45 year-old woman with history of trauma

 

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Doctor's Information

Name : Morteza
Family :Sanei Taheri
Affiliation : Radiology Department,Shohada Tajrish Hospital,SBMU
Academic Degree: Associate Professor of Radiology
Email : This email address is being protected from spambots. You need JavaScript enabled to view it.
Resident : Pooneh Tayari

 

Case Section

Cardiovascular

 

Patient's Information

Gender : Female
Age : 45

 

Clinical Summary

45 year-old woman with history of trauma

 

 

Imaging Findings

CT angiography and corresponding volume-rendered images show that the left subclavian artery bifurcates into two axillary arteries; the main and the accessory one. Similarely, the axillary arteries constitute the corresponding brachial arteries; the main and the accessory one. Main brachial artery bifurcates into interosseous artery and radial artery; whereas, accessory brachial artery makes the ulnar artery. A hyperdense area is seen in left axillary region, in favor of hematoma.

 

Differential Diagnosis

None

 

Final Diagnosis

unilateral double axillary and brachial arteries

 

Discussion (Related Text)

Anatomic variations in the major arteries of the upper limb have been reported.The increasing use of invasive diagnostic and interventional procedures in cardiovascular diseases makes it important that the type and frequency of vascular variations are well documented and understood. Branches of the upper limb arteries have been used for coronary bypass and flaps in reconstructive surgery. Accurate knowledge of the normal and variant arterial pattern of the human upper extremities is important both for reparative surgery and for angiography.Axillary artery is the direct continuation of the subclavian artery from the outer border of the first rib. The course of the axillary artery is anatomically divided into three parts by the pectoralis minor muscle. The first part begins at the lateral border of the first rib and extends to the medial border of the pectoralis minor muscle. The first part is enclosed within the axillary sheath along with the axillary vein and brachial plexus. The second part of the axillary artery lies deep to the pectoralis minor muscle. The third part lies between the lateral border of the pectoralis minor muscle and the inferior border of the teres major muscle. The axillary artery is usually described as giving off six branches. The first part of the artery gives superior thoracic artery. The second part of the artery gives lateral thoracic and thoracoacromial branches. The third part of the artery gives subscapular artery, anterior circumflex humeral and posterior circumflex humeral arteries.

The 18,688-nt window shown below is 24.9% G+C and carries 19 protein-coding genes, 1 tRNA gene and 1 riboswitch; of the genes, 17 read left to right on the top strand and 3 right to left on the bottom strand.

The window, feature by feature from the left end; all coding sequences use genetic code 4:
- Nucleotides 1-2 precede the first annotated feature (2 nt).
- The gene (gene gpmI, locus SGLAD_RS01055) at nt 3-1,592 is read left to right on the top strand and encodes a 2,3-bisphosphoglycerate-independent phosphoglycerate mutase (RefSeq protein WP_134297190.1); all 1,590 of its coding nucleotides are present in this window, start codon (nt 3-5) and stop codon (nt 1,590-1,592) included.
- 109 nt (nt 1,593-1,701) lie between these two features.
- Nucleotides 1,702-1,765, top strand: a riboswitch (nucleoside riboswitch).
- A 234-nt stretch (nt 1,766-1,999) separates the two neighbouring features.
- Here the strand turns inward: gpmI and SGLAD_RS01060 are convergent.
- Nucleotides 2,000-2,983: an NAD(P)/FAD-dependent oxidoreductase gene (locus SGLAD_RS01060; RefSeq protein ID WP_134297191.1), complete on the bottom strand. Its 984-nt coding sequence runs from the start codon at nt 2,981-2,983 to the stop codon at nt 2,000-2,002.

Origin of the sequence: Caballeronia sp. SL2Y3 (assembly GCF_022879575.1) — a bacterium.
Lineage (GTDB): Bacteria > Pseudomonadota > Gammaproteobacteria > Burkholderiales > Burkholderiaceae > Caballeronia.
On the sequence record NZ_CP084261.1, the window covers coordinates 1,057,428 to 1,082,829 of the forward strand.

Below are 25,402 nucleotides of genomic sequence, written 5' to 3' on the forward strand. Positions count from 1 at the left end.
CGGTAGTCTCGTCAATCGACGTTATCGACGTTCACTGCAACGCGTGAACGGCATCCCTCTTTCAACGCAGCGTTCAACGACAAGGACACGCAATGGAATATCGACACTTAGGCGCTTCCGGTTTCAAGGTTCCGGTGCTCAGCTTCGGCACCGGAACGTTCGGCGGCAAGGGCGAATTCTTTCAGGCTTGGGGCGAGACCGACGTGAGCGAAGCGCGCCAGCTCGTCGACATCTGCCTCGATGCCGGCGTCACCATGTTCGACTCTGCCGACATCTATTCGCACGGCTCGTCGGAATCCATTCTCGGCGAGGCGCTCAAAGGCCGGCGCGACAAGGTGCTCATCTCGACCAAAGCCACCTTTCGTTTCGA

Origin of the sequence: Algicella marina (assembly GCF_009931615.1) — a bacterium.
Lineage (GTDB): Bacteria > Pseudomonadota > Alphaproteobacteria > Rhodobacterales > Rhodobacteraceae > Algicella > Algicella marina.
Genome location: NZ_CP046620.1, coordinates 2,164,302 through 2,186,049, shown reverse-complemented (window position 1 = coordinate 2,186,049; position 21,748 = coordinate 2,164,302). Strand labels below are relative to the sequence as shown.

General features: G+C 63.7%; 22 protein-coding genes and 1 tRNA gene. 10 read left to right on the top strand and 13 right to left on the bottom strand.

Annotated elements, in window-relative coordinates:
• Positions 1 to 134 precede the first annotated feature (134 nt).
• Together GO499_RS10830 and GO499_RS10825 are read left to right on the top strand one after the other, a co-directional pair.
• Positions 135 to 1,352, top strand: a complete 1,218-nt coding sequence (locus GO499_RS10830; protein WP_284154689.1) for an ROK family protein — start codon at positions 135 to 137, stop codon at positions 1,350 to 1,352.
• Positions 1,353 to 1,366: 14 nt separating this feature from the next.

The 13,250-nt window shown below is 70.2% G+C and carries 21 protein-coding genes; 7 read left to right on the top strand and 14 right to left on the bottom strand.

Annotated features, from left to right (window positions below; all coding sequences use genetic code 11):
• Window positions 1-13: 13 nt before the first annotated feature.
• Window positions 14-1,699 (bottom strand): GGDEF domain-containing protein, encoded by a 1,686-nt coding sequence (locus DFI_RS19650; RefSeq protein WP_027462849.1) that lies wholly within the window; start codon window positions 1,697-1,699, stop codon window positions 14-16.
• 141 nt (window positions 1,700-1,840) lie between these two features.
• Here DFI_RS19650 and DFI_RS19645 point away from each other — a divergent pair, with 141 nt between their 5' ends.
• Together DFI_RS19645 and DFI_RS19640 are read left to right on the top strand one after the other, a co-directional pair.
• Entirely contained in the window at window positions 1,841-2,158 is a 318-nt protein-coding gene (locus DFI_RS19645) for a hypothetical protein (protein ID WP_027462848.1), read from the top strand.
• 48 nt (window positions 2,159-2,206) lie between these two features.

References

1.Rao TR, Shetty P, Suresh R. Abnormal Branching Pattern of the Axillary Artery and its Clinical Significance. Int. J. Morphol. 2008; 26(2):389-392.

2.Samuel VP, Vollala VR, Nayak S, Rao M, Bolla SR, Pammidi N. A rare variation in the branching pattern of the axillary artery. Indian J Plast Surg 2006;39:222-3.

 

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